Charlie Parr: “If I get to touch the strings and play a little lick and make some sounds, everything else is gravy”

Charlie Parr
(Image credit: Olly Curtis / Future)

It’s before soundcheck in a cool (in both senses) cellar at Bristol’s Exchange venue and prolific blues stalwart Charlie Parr is part way through a UK tour, his first since the pandemic. 

We immediately get to talking about tour exhaustion and finding the time to play guitar, something Charlie has managed to remain consistent with for decades. 

“Yeah, playing guitar is something I do every day, no matter what,” he says, firmly. “The nice thing about lockdown was that I got to practice – because when you’re touring you never get to do the kind of practice that you do at home. Soundchecking and performing are definitely not practicing; your focus is on something different and the rest of the day is spent traveling, so you can’t play.”

Charlie’s dedication to his instrument is clear, which must have made the time after breaking his shoulder in 2018 particularly difficult. 

“I destroyed my shoulder falling off a skateboard,” he grins. “When I was 15, I was made out of rubber, but this time I could hear everything in there just [crunching sound]. It was gone! The morning after the accident I realized it would be the first day in decades that I hadn’t played a guitar. Every day I would play – even if I was really busy, I would poke at it a little bit – so it felt devastating.”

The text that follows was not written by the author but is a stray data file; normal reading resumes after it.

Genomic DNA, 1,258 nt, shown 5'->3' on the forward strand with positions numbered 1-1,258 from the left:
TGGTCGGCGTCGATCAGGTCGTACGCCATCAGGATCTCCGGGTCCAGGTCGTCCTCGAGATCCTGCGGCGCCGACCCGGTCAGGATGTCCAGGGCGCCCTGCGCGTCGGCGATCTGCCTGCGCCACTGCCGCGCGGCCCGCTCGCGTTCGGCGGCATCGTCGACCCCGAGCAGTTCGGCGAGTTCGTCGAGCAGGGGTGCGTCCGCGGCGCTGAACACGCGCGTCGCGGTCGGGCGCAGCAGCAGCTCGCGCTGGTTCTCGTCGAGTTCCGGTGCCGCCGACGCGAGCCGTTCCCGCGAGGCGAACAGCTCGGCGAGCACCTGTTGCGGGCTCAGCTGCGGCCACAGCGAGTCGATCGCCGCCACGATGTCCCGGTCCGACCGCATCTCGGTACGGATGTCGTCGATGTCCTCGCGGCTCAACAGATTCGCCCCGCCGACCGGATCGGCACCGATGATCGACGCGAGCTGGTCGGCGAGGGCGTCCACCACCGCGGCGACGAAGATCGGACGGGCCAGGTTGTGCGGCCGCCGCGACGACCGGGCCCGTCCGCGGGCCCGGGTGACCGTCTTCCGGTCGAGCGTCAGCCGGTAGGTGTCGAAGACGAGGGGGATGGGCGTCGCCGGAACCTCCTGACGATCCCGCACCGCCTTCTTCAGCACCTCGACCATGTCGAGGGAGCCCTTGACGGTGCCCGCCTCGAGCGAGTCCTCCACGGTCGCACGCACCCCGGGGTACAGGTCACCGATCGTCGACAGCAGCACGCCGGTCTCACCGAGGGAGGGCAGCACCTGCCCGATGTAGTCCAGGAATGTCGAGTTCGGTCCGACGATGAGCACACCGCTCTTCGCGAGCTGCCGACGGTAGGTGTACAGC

He pauses a moment. “There’s this part in [1973 novel] Breakfast Of Champions by Kurt Vonnegut where he’s talking about a painter who says that nothing matters except putting paint on canvas. 

“All of the selling and crap doesn’t matter – you could put them in a space capsule with a canvas and paints and they’d be happy. I feel that way about guitar playing. If I get to touch the strings and play a little lick and make some sounds, that’s all I’m after. Everything else is gravy.”

But there’s plenty of gravy, too. Charlie has put out 16 studio albums, plus compilations and collaborations. His most recent release, last year’s Last Of The Better Days Ahead, is a beauty, deliberate in pace and sparse in arrangement, with a reflective nature that is in keeping with many people’s moods after the past couple of years.